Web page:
Johns Hopkins, Bristol-Myers Face $1 Billion Suit

A federal judge in Maryland said Johns Hopkins University, pharmaceutical company Bristol-Myers Squibb and the Rockefeller Foundation must face a $1 billion lawsuit over their roles in a top-secret program in the 1940s ran by the US government that injected hundreds of Guatemalans with syphilis, reported Reuters.

Several doctors from Hopkins and the Rockefeller Foundation were involved in the government program, as well as four executives from Bristol-Myers' predecessors, Bristol Laboratories and the Squibb Institute, according to the complaint.

"The overall purpose of the study was to test out whether antibiotics could be used to prevent syphilis and other sexually transmitted infections before its symptoms appeared in someone who was exposed to them. So the researchers initially recruited sex workers with syphilis to have sex with prisoners.

Later on, they directly infected volunteers without their informed consent or knowledge of what was really happening.

In many cases, though, infected people were left untreated. In total, 83 deaths were linked to the study, though it’s not entirely certain whether the infections were the direct cause (That said, late-stage syphilis is often fatal)," reported Gizmodo.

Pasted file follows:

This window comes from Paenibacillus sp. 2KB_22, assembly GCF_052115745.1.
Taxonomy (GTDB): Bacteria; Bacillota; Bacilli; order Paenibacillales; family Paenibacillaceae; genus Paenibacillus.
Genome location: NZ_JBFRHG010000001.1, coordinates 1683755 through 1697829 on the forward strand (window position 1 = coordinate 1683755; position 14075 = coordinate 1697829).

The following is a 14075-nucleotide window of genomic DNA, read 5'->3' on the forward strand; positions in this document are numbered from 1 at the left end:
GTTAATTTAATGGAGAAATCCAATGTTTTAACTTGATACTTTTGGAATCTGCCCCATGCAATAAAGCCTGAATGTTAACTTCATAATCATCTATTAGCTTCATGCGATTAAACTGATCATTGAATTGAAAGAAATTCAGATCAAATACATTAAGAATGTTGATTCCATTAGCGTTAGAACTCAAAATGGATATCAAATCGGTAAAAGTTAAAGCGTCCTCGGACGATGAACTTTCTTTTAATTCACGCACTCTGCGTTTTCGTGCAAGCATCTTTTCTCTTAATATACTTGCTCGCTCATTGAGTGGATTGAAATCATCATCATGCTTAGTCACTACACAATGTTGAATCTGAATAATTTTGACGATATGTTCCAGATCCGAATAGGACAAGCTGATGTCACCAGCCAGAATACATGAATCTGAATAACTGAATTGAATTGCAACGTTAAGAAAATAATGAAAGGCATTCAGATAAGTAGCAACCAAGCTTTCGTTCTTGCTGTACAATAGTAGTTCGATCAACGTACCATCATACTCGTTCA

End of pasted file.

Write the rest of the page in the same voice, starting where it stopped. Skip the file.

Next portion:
In a January 3 decision, US District Judge Theodore Chuang denied the defendants’ argument that a recent Supreme Court decision shielding foreign businesses from lawsuits in US courts over human rights abuses abroad also applied to domestic firms absent Congressional authorization.

Chuang’s decision was a big victory for 444 victims (all mostly dead) and their relatives suing over the experiment.

The experiment was concealed until a professor at Wellesley College in Massachusetts discovered the files in 2010.

Chuang said lawsuits against US businesses under the federal Alien Tort Statute were not “categorically foreclosed” by the Supreme Court decision last April 24 in Jesner v Arab Bank Plc covering foreign corporations.

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